Le temps des lilas

Lilac time


  • French lilac · Preston lilac · Everbearing lilac · Maintenance ·

At the end of May, the lilacs in bloom intoxicate us with their heady scents!

A bouquet on the table is enough to perfume the whole house! Summer is upon us...


The common lilac, with its mauve flower, gave birth to numerous French lilacs in multiple shades:

With single flowers:

- Souvenir of Louis Spaëth: purplish red;

- Monge: dark purple red;

- President Lincoln: very fragrant light blue;

- Sensation: red-purple bordered with white.


- Charles Joly: very fragrant red-purple;

- Katherine Havemeyer: very fragrant bluish mauve;

- Madame Lemoine: pure white;

- President Grévy: blue-purple.

3 to 5 m high and 2 to 3 m wide, its roots are suckering. Lilac thrives in any soil, but fears acidity. It prefers rich and moist soil, but not excessively so. It flowers more in the sun, but tolerates light shade.


Smaller in size (height: 2 to 3 m; width: 1.50 to 2.50 m), it flowers about two weeks later than the French lilac. Preferring sun, it likes slightly acidic soil and tolerates very humid soil. It does not sucker roots.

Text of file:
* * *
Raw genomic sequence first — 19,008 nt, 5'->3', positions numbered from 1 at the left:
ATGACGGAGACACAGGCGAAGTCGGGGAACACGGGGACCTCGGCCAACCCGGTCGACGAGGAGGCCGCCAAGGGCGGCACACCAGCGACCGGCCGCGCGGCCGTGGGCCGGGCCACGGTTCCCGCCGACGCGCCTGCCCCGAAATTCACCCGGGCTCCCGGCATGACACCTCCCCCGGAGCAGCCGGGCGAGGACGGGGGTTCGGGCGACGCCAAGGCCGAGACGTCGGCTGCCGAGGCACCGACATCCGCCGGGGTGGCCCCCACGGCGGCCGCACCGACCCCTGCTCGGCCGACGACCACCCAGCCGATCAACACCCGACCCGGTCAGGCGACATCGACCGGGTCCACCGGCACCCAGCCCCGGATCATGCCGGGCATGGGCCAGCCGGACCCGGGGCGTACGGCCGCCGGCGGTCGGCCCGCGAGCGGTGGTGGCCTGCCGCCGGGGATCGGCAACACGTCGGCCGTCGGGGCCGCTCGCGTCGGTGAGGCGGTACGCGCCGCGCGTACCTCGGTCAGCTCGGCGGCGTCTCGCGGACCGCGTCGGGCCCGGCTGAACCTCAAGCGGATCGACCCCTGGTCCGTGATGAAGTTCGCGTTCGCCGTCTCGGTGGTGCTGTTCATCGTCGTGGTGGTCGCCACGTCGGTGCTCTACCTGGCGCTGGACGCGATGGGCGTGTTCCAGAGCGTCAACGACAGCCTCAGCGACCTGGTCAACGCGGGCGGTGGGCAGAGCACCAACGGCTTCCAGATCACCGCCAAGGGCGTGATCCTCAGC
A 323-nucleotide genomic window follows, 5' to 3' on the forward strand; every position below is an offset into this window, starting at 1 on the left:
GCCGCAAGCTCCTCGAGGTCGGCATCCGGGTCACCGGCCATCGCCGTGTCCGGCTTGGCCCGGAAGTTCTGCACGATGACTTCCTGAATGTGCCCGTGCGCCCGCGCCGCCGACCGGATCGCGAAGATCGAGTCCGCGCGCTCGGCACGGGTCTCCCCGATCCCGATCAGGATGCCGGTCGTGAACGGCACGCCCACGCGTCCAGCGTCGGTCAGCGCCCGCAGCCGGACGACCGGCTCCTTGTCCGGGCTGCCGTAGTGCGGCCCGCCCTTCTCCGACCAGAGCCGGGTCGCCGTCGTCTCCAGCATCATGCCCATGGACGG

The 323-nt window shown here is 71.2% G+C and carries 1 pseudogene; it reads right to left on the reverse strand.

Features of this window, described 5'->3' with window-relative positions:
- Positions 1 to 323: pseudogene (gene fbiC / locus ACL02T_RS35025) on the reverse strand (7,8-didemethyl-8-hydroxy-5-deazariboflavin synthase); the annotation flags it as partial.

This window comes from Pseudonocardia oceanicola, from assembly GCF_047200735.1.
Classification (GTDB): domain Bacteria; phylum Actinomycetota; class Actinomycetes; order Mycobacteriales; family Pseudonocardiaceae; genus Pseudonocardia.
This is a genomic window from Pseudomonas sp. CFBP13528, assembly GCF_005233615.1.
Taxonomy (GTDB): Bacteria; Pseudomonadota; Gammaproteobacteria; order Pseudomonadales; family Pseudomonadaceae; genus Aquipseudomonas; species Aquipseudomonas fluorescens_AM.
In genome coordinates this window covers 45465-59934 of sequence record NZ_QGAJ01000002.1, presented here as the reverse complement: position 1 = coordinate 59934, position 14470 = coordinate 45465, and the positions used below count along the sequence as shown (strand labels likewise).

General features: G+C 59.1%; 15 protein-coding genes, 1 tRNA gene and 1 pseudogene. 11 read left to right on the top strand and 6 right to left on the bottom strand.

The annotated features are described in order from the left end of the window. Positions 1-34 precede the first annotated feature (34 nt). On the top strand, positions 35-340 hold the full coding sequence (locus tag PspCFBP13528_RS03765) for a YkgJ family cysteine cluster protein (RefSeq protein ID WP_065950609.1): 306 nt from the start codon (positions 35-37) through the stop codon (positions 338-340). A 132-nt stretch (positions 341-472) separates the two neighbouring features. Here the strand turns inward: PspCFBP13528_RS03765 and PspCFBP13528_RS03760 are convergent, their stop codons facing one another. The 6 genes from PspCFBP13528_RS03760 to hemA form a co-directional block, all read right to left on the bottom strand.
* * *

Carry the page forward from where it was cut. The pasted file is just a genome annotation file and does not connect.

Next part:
It is found in different colors:

- Donald Wyman: pink becoming purplish-purple;

- James MacFarlane: dark pink turning to soft pink;

- Minuet: pale purple;

- Nocturne: dark purple pink.


Here is a novelty out of the ordinary: Josée lilac. It flowers in spring, in summer (in August), then again in September, but less often. Compact, it reaches 1.75 m when grown on a stem, and 1.15 m as a shrub. Intended for small and sunny places, it can be used alone or in combination. The flower, lilac in color (!), is fragrant.


For better lilac flowering, follow our advice. Remove spent flowers at the base, no more. Do not over-prune: cut less than 20% of the branches each year, equally between old branches, juvenile stems and suckers. Remove misdirected branches and suckers, as well as old branches close to the ground. Avoid over-fertilizing. Correct soil acidity.

When sold as a tree, protect the graft for the first few years. Late in the fall, protect the trunk against rodents.

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